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From too small to fat and bulky

Discussion in 'Showcase' started by Sooty, Jun 22, 2010.

  1. Picked her up this evening and rode her back home - I know what they say about fat chicks, all fun until your friends find out...

    The weight and size will take a bit to get used too - I rode a DR650 for a while and this fatty feels even heavier than that.

    '08 Kawasaki KLR650, 14,780km. Larger windshield, topbox and exhaust.

    KLR650 in better light

    Me with shit eating grin
  2. Bah, it's just more cushion for the pushin'! :p

  3. it is heavier, about 30kg (unless it was an older DR650)

    I'm quite jealous actually. I'm planing on taking a 2010 KLR650 for a test ride this weekend. So keep me updated on your thoughts.
  4. Will do. Got a bit of a gentle introduction to off-roading coming up next month.

    Most folk reckon the 30kg difference is the water cooling vs oil cooling - so that's usually the crux of the argument between the DR and KLR. Otherwise I find the performance and handling between the two are close enough.
  5. I could be mistaken, and it seems a little too coincidental, but I could have sworn I saw your bike parked outside Eureka this morning.
  6. nice bike. ive been looking into getting a do it all machine (as ive just started riding on the dirt and wrote my roady off).

    if you dont mind, how much did you pay?

    enjoy it :)
  7. I went for my test ride yesterday. The Kawasaki guys said that the test bike is a de-resitricted version, which surprised me, as I hadn't heard that Kawasaki even needed to make a restricted version for LAMS.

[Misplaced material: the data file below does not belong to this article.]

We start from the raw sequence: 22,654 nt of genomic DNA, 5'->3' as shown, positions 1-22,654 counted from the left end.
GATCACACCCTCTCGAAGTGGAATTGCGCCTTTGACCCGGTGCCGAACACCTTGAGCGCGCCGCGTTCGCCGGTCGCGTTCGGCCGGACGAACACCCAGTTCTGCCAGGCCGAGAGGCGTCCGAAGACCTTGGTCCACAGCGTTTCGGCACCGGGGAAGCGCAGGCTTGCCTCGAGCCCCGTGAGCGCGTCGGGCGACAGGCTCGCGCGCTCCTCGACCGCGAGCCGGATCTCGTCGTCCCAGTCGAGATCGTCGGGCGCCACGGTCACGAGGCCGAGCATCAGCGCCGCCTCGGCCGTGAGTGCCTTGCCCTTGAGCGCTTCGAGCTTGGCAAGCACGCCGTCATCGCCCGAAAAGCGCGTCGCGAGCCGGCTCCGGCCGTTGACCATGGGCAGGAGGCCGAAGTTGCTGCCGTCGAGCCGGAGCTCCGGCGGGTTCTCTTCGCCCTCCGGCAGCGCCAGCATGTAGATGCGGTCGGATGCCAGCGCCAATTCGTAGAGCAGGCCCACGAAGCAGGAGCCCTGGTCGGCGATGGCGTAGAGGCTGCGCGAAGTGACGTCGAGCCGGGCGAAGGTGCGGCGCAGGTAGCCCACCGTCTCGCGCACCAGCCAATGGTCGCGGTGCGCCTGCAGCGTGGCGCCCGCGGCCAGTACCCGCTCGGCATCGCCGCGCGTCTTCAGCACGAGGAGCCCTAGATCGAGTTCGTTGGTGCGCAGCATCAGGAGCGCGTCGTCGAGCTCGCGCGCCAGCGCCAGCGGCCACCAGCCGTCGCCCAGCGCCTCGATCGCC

I'm coming from a GS500 perspective here....

    The very first thing I noticed was how high the seat was... then how soft the suspension was and how much it sank when I put my weight on the seat. I am 6'3", but I have short arms/legs for my height (if everything was in proportion to my limbs, I'd only be 6' even) and I couldn't quite stand with both feet flat.

    My bike has a very stiff/heavy clutch (I swear I have carpel tunnel after a days riding). The KLR in comparison is incredibly soft. It took next to no effort to pull the lever in and the gears were easy to change. Everything just seemed "soft" which seemed out of place on a "farm looking" bike.

    Went for a spin around a set path with the Kwaka rep leading the way (on some flash road bike). As a single 650 thumper it runs WAY smoother than I was expecting. And it got itself up to 110kph on the freeway rather quickly and smoothly. This is when I noticed how much air the radiator shroud (fairing?) and windshield deflects. The hand guards were great too and I thought I could ride at 110kph all day without a problem (based on 5 mins on the freeway :) ). The seating position took some getting use to though, its almost cruiser style, but I do prefer it to leaning forwards (which having short arms, I tend to do more than you would expect).

    This is the first "faired" bike I have ever ridden so maybe this is normal, I don't know, but it seemed / sounded like the fairings were loose or something. Now, I know they weren't loose, I tried to give them all a good wiggle when we stopped, but it just sounded like everything was shaking. This could have just been the noise from the single thumper at highway speeds. (kinda curious how much faster it can get over 110kph...for those times you need the speed to overtake something).